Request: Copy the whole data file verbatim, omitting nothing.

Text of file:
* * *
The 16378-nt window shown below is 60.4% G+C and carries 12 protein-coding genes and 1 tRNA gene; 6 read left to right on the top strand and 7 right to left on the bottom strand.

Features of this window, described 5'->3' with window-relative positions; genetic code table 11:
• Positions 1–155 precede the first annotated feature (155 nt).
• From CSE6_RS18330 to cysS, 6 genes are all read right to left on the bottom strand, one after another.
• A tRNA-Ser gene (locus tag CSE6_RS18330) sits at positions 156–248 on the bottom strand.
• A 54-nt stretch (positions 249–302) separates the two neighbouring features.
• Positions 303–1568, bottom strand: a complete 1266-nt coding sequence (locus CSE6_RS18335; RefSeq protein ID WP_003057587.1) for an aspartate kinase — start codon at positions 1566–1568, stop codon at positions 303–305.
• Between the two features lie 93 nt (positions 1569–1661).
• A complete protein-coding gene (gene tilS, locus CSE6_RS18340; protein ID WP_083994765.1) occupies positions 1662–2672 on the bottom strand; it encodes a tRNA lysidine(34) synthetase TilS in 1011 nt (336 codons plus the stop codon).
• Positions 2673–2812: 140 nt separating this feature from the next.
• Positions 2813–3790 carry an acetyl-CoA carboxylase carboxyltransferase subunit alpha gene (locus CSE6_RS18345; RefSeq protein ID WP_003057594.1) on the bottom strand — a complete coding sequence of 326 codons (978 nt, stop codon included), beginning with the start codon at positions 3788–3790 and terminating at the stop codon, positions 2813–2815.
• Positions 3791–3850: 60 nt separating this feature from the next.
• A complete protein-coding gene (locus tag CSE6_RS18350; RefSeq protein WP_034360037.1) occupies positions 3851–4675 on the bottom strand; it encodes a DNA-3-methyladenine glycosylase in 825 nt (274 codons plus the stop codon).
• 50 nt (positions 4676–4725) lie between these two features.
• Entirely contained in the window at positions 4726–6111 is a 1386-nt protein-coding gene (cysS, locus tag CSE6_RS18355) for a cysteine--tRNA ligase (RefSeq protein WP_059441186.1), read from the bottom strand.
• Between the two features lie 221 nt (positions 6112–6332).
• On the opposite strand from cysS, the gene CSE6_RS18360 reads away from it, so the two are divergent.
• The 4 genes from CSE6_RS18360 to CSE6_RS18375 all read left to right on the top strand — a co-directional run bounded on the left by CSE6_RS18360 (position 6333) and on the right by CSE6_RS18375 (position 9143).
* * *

The 16378-nt window shown below is 60.4% G+C and carries 12 protein-coding genes and 1 tRNA gene; 6 read left to right on the top strand and 7 right to left on the bottom strand.

Features of this window, described 5'->3' with window-relative positions; genetic code table 11:
• Positions 1–155 precede the first annotated feature (155 nt).
• From CSE6_RS18330 to cysS, 6 genes are all read right to left on the bottom strand, one after another.
• A tRNA-Ser gene (locus tag CSE6_RS18330) sits at positions 156–248 on the bottom strand.
• A 54-nt stretch (positions 249–302) separates the two neighbouring features.
• Positions 303–1568, bottom strand: a complete 1266-nt coding sequence (locus CSE6_RS18335; RefSeq protein ID WP_003057587.1) for an aspartate kinase — start codon at positions 1566–1568, stop codon at positions 303–305.
• Between the two features lie 93 nt (positions 1569–1661).
• A complete protein-coding gene (gene tilS, locus CSE6_RS18340; protein ID WP_083994765.1) occupies positions 1662–2672 on the bottom strand; it encodes a tRNA lysidine(34) synthetase TilS in 1011 nt (336 codons plus the stop codon).
• Positions 2673–2812: 140 nt separating this feature from the next.
• Positions 2813–3790 carry an acetyl-CoA carboxylase carboxyltransferase subunit alpha gene (locus CSE6_RS18345; RefSeq protein ID WP_003057594.1) on the bottom strand — a complete coding sequence of 326 codons (978 nt, stop codon included), beginning with the start codon at positions 3788–3790 and terminating at the stop codon, positions 2813–2815.
• Positions 3791–3850: 60 nt separating this feature from the next.
• A complete protein-coding gene (locus tag CSE6_RS18350; RefSeq protein WP_034360037.1) occupies positions 3851–4675 on the bottom strand; it encodes a DNA-3-methyladenine glycosylase in 825 nt (274 codons plus the stop codon).
• 50 nt (positions 4676–4725) lie between these two features.
• Entirely contained in the window at positions 4726–6111 is a 1386-nt protein-coding gene (cysS, locus tag CSE6_RS18355) for a cysteine--tRNA ligase (RefSeq protein WP_059441186.1), read from the bottom strand.
• Between the two features lie 221 nt (positions 6112–6332).
• On the opposite strand from cysS, the gene CSE6_RS18360 reads away from it, so the two are divergent.
• The 4 genes from CSE6_RS18360 to CSE6_RS18375 all read left to right on the top strand — a co-directional run bounded on the left by CSE6_RS18360 (position 6333) and on the right by CSE6_RS18375 (position 9143).